Origin of credence
Examples from the Web for credence
Oleksiy Kosarev, leader of a local anti-corruption organization, lent some credence to this conception.
Valente lends some credence to the description of the Ndrangheta being the most powerful organized crime group in the world.
They also indicate that no credence should be placed in the “confessions” that will doubtless be televised by Iran.Are Israeli Agents Assassinating Iranian Scientists? A New Book Argues|Dan Raviv, Yossi Melman|July 7, 2012|DAILY BEAST
His letters of credence to the King of Denmark had, doubtless, already been made out,—possibly by himself.The Life of John Milton, Volume 5 (of 7), 1654-1660|David Masson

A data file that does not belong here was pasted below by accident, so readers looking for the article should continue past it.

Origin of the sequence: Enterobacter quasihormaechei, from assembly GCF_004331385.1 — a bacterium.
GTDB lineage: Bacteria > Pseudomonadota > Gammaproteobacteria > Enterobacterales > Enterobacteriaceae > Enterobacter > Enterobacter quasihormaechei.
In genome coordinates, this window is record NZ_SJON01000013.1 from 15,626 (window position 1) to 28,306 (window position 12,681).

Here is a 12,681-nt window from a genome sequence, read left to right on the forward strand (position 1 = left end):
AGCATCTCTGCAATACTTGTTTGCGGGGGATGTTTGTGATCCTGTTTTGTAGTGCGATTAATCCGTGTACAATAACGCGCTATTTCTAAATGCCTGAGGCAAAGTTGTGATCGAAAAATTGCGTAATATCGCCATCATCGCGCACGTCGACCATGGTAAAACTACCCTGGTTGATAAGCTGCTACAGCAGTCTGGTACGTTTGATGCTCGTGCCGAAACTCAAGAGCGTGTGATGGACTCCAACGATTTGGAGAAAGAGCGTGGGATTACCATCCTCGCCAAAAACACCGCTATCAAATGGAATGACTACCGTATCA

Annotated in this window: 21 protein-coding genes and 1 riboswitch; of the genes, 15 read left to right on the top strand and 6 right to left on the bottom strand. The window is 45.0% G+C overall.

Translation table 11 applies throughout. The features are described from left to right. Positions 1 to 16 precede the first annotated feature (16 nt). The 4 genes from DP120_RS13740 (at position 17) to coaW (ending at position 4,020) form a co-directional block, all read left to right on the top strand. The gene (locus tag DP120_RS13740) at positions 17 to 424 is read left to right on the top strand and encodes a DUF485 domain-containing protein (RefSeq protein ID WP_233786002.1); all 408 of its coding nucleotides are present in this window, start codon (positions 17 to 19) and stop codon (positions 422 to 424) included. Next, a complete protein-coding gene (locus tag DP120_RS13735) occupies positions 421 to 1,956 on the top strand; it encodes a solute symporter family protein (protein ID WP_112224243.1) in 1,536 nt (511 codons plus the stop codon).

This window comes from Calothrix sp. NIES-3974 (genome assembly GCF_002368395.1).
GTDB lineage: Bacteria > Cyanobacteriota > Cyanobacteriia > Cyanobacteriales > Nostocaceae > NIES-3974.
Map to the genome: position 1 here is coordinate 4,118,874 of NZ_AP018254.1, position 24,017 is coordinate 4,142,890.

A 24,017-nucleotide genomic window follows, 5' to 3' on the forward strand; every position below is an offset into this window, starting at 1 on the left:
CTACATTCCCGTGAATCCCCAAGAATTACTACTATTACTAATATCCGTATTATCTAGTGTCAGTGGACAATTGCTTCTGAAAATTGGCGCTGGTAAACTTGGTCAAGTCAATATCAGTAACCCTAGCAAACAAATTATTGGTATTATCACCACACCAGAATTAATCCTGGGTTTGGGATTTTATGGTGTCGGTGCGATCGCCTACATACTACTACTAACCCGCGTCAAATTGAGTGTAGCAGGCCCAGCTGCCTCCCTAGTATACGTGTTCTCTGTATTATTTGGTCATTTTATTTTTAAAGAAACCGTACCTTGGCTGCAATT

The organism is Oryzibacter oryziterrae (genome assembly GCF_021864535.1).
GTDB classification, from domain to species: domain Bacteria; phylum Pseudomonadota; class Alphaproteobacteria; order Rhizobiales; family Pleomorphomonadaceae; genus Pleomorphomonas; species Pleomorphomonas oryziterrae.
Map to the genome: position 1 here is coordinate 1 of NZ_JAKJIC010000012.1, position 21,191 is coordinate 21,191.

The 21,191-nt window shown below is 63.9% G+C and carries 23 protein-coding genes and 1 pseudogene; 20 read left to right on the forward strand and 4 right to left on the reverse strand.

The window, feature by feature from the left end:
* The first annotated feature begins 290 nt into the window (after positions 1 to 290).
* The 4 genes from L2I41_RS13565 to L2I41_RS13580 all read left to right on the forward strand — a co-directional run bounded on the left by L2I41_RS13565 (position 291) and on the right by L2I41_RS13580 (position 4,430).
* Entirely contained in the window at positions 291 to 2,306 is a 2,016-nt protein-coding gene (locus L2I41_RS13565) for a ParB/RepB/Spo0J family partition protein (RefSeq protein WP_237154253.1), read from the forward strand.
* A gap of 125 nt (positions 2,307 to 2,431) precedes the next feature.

For my own part, I am disposed to accept all the traditions as generally worthy of credence.Gairloch In North-West Ross-Shire|John H. Dixon, F.S.A. Scot
A sealed letter of credence to the head of the state or minister of foreign affairs according to rank of the representative.International Law|George Grafton Wilson and George Fox Tucker
Behold these evidences then, ye who doubt, and place some credence in the narrations contained in this book.Mythical Monsters|Charles Gould
He thought scorn of our pleasant land, and gave no credence unto our word.Matthew Arnold|G. W. E. Russell
British Dictionary definitions for credence
Word Origin for credence
Word Origin and History for credence
mid-14c., from Medieval Latin credentia "belief," from Latin credentum (nominative credens), past participle of credere "believe, trust" (see credo).